Wachovia first filed its claim with the Financial Industry Regulatory Authority in April 2009. In that claim, Wachovia alleged that Stifel took more than half of the advisors and business of its Tulsa, Okla., office.
That included the misappropriation of more than 100 confidential customer files, Wachovia claimed, as well as allegations of unfair competition, tortious interference and conversion.
A Stifel spokeswoman declined to comment on Tuesday. Tony Mattera, a spokesman for Wells Fargo, which acquired Wachovia, also declined to comment.
Through the claim, Wachovia sought $5.3 million in compensatory damages tied to the raid plus $1.66 million in attorneys’ fees. Wachovia’s request totaled more than $7.2 million including other fees and interest.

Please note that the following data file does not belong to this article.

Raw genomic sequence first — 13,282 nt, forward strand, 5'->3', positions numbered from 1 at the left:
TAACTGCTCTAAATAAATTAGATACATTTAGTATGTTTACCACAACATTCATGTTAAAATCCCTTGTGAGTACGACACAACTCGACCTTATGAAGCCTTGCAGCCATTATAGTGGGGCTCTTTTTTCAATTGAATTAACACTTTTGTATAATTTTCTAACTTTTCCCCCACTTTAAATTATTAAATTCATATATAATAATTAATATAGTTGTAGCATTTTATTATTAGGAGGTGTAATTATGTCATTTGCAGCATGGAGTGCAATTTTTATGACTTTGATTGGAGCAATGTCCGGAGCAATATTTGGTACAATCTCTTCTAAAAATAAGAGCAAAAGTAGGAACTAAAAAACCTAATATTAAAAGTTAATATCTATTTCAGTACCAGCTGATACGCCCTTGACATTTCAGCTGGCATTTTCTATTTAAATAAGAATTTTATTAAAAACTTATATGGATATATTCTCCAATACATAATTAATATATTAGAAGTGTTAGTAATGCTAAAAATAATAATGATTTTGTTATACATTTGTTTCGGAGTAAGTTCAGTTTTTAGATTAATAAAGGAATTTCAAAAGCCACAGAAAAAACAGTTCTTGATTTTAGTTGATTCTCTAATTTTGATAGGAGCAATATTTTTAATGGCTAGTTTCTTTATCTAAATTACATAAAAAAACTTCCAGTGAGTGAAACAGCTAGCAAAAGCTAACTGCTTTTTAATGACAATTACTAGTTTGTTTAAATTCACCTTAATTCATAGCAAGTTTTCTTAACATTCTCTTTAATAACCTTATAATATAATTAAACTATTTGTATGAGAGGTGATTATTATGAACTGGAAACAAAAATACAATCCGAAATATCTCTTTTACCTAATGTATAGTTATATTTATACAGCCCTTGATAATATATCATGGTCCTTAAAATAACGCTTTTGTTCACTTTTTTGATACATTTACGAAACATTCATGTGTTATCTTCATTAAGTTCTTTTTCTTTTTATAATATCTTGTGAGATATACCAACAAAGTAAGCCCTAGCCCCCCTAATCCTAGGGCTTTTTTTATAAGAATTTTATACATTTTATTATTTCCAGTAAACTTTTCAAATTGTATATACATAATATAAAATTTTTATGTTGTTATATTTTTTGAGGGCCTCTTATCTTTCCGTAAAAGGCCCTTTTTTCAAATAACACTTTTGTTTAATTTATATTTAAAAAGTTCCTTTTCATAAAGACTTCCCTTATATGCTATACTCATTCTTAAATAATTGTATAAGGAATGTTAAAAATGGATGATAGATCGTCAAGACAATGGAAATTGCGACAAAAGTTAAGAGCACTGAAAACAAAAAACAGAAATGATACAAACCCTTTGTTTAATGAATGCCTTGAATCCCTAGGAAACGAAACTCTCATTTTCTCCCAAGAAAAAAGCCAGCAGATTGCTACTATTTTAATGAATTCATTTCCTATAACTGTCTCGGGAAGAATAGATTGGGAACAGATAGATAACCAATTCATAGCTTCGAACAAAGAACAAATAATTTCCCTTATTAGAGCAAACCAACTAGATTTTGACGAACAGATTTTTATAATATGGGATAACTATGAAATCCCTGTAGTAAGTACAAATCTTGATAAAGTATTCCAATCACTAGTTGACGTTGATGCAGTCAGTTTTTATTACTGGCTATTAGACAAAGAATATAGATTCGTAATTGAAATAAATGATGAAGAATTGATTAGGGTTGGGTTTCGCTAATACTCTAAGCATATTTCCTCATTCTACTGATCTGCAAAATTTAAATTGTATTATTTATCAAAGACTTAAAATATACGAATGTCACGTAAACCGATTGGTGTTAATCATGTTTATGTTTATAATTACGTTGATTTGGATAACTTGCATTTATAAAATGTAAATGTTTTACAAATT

Wachovia also initially requested a permanent injunction to prevent future raids of its firm by Stifel, though the firm withdrew that request before the arbitration hearing. Wachovia also dismissed its initial claims against Stifel employees Gary King and Sally Murray, who were subsequently not included in the arbitration panel’s decision. King serves as senior vice president of investments and branch manager in Tulsa, according to Stifel’s website, while Murray serves as vice president of investments.
The FINRA arbitration panel ordered Stifel to pay Wachovia $70,000 in compensatory damages. All other relief, including punitive damages and attorneys’ fees, was denied.
Lorie Konish writes for On Wall Street.